HDV is a single-stranded, circular RNA virus that requires the envelope protein (HBsAg) of the hepatitis B virus (HBV) for its own assembly. As a result, hepatitis delta virus (HDV) infection occurs only as a co-infection in individuals infected with HBV. However, HDV/HBV co-infections lead to more serious liver disease than HBV infection alone. HDV is associated with faster progression to liver fibrosis (progressing to cirrhosis in about 80% of individuals in 5-10 years), increased risk of liver cancer, and early decompensated cirrhosis and liver failure.
HDV is the most severe form of viral hepatitis with no approved treatment.
Approved nucleos(t)ide treatments for HBV only suppress HBV DNA, do not appreciably impact HBsAg and have no impact on HDV. Investigational agents in development for HBV target multiple new mechanisms. Aspirations are high, but a functional cure for HBV has not been achieved nor is one anticipated in the forseeable future. Without clearance of HBsAg, anti-HBV investigational treatments are not expected to impact the deadly course of HDV infection anytime soon.

UP­DAT­ED: In a land­mark first glimpse of hu­man da­ta from Ver­tex, CRISPR/Cas9 gene ther­a­py sig­nals ear­ly ben­e­fit

Preliminary data on two patients with blood disorders that have been administered with Vertex and partner CRISPR Therapeutics’ gene-editing therapy suggest the technology is safe and effective, marking the first instance of the benefit of the use of CRISPR/Cas9 technology in humans suffering from disease.

Patients in these phase I/II studies give up peripheral blood from which hematopoietic stem and progenitor cells are isolated. The cells are tinkered with using CRISPR/Cas9 technology, and the edited cells — CTX001 — are infused back into the patient via a stem cell transplant. The objective of CTX001 is to fix the errant hemoglobin gene in patents with two blood disorders: beta-thalassemia and sickle cell disease, by unleashing the production of fetal hemoglobin.

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UP­DAT­ED: Make that 2 ap­proved RNAi drugs at Al­ny­lam af­ter the FDA of­fers a speedy OK on ul­tra-rare dis­ease drug

Seventeen years into the game, Alnylam’s pivot into commercial operations is picking up speed.
The bellwether biotech $ALNY has nabbed their second FDA OK for an RNAi drug, this time for givosiran, the only therapy now approved for acute hepatic porphyria. This second approval came months ahead of the February deadline — even after winning priority review following their ‘breakthrough’ title earlier.
AHP is an extremely rare disease, with some 3,000 patients in Europe and the US, not all diagnosed, and analysts have projected peak revenue of $600 million to $700 million a year. The drug will be sold as Givlaari.

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David Ricks. Eli Lilly

Eli Lil­ly touts $400M man­u­fac­tur­ing ex­pan­sion, 100 new jobs to much fan­fare in In­di­anapo­lis — even though it's been chop­ping staff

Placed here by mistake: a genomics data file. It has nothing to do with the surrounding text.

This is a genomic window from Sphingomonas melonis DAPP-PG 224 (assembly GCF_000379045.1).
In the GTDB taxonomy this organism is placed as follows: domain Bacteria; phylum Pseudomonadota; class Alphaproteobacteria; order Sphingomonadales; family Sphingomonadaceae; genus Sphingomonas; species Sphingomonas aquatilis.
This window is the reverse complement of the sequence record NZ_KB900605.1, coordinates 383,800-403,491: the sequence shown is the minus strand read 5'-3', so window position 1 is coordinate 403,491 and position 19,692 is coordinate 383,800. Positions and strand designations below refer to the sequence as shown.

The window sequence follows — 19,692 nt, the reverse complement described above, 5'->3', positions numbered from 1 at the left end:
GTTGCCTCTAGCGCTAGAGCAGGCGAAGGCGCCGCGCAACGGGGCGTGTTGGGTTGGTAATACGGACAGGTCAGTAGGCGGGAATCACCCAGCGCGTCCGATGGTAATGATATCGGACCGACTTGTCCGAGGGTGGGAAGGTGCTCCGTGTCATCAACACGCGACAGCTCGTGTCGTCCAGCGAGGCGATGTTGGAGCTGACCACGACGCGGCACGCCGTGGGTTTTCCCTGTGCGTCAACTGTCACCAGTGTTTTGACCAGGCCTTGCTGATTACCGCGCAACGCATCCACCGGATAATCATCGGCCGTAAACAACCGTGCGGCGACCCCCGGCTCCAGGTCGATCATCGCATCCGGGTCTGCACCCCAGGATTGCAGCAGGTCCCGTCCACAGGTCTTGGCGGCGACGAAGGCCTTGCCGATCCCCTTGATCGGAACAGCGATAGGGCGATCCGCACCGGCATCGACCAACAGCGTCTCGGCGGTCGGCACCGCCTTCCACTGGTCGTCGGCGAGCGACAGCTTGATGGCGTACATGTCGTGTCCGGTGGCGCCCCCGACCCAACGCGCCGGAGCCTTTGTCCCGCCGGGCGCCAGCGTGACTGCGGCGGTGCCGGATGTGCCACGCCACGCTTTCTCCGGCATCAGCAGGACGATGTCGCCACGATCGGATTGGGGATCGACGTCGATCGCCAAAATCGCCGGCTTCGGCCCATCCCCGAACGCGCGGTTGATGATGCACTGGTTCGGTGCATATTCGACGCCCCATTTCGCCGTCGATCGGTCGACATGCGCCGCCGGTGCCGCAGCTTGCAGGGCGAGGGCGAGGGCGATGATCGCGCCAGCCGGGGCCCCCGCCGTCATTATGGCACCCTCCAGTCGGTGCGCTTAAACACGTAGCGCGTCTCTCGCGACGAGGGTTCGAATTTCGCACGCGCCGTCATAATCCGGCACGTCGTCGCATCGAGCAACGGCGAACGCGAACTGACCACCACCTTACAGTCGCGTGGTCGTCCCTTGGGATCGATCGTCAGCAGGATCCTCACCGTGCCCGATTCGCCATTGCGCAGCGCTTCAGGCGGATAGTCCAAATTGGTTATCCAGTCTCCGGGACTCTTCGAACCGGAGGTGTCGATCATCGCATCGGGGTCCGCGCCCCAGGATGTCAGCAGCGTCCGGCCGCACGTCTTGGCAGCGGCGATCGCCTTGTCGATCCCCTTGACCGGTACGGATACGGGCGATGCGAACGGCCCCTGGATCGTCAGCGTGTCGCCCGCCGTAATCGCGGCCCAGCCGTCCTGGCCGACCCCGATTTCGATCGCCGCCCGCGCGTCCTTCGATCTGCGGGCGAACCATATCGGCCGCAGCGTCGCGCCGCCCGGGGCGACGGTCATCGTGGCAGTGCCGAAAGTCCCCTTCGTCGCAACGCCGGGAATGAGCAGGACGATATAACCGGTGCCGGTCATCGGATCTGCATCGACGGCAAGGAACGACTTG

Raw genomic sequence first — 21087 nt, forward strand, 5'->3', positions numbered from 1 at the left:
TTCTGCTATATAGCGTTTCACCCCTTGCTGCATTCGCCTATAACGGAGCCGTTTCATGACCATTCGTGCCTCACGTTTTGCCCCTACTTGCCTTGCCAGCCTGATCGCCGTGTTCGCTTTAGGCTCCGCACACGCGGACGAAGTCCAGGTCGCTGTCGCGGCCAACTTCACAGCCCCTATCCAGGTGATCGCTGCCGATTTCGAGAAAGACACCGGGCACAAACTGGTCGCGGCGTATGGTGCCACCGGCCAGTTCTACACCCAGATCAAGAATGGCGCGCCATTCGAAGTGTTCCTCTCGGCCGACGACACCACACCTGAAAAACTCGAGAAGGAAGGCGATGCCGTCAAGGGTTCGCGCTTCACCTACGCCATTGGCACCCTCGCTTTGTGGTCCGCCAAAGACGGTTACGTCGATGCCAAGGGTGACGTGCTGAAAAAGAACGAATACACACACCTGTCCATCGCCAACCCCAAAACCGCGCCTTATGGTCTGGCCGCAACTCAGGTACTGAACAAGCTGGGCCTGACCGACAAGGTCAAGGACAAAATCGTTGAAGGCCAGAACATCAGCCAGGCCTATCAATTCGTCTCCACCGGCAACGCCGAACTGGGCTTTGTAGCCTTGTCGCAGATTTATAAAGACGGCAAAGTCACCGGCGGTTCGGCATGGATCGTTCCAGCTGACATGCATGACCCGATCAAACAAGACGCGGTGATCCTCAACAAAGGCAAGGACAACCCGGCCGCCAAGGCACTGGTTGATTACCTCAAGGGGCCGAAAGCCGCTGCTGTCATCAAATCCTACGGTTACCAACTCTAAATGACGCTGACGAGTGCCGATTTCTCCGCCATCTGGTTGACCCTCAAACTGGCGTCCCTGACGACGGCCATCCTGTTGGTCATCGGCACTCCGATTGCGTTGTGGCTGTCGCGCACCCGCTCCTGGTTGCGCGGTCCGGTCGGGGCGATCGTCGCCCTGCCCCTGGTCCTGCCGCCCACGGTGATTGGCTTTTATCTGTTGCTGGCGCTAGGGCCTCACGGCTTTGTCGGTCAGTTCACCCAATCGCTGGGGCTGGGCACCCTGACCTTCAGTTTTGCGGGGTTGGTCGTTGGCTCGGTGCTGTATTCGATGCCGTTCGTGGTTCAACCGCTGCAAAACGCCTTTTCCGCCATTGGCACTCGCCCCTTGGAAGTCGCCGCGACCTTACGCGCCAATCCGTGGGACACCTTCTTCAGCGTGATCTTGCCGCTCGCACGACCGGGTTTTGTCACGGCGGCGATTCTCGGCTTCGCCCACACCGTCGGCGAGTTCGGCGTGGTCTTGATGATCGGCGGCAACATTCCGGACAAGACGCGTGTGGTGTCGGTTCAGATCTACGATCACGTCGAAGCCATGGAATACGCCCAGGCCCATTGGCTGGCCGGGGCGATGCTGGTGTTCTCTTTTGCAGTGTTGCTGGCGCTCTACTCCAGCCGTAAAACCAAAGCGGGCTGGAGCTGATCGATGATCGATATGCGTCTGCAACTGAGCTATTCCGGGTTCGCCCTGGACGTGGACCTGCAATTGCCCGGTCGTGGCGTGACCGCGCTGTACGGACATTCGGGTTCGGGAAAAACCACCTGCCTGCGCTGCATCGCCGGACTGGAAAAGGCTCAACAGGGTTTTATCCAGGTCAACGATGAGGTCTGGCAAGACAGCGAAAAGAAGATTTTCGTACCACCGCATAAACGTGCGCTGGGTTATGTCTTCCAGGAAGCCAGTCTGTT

Eli Lilly is pouring in $400 million to beef up manufacturing facilities at its home base of Indianapolis. The investment, which was lauded by the city’s mayor, is expected to create 100 new jobs.

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Am­gen chops 172 more staffers in R&D, op­er­a­tions and sales amid neu­ro­science ex­it, rev­enue down­turn

Neuroscience wasn’t the only unit that’s being hit by a reorganization underway at Amgen. As well as axing 149 employees in its Cambridge office, the company has disclosed that 172 others nationwide, including some from its Thousand Oaks, CA headquarters, are being let go.

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Stephen Hahn (via Senate HELP Committee)

Stephen Hahn gets through Sen­ate’s soft­ball job in­ter­view — but most­ly plays dodge­ball on the is­sues fac­ing the FDA

Anyone looking for fresh insights on what kind of FDA commissioner Stephen Hahn will be got precious few clues during Wednesday’s Senate hearing on the nomination.

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Op­di­vo/Yer­voy com­bo for melanoma fails in key pa­tient pop­u­la­tion

Bristol-Myers Squibb’s efforts to expand their checkpoint inhibitor combination have run into another recalcitrant cancer.

The NJ-based pharma announced that a combination of Yervoy and Opdivo didn’t beat out Opdivo alone in patients with resected high-risk melanoma who had very low levels of PD-L1. The drug combo couldn’t improve recurrence-free survival in these post-surgery patients.

Ver­tex's stel­lar quar­ter car­ries on with French re­im­burse­ment deal

Vertex’s golden quarter just got brighter. About a month after the US drugmaker finally clinched a deal with UK authorities to cover its slate of cystic fibrosis (CF) drugs following years of protracted negotiations, the company on Wednesday secured a deal with France for its CF therapy, Orkambi.

After the UK, France has one of the largest CF populations outside the United States. Achieving French reimbursement unlocks an ~7000-patient CF population, around ~2500-3000 of which will likely be eligible to receive (and be reimbursed for) Orkambi, Stifel’s Paul Matteis wrote in a note.

Nello Mainolfi, Kymera via Youtube

Kymera hands the helm to No­var­tis vet — and found­ing CSO — Nel­lo Main­olfi

Kymera Therapeutics is turning to a co-founder to run the company.
The protein degradation specialist with a deep-pocket syndicate behind them has opted to give the helm officially to Nello Mainolfi. The new CEO is a veteran of the Novartis Institutes for Biomedical Research. He joined Atlas Venture in their entrepreneur-in-residence program and helped launch Kymera as the CSO three years ago with Atlas’ Bruce Booth.
The boast at Kymera is that they’re angling to create a new class of protein degraders, a popular field where there’s been a variety of startups. One of its chief advocates is NIBR head Jay Bradner, who launched C4 just ahead of joining Novartis, where he’s also been doing new work in the field.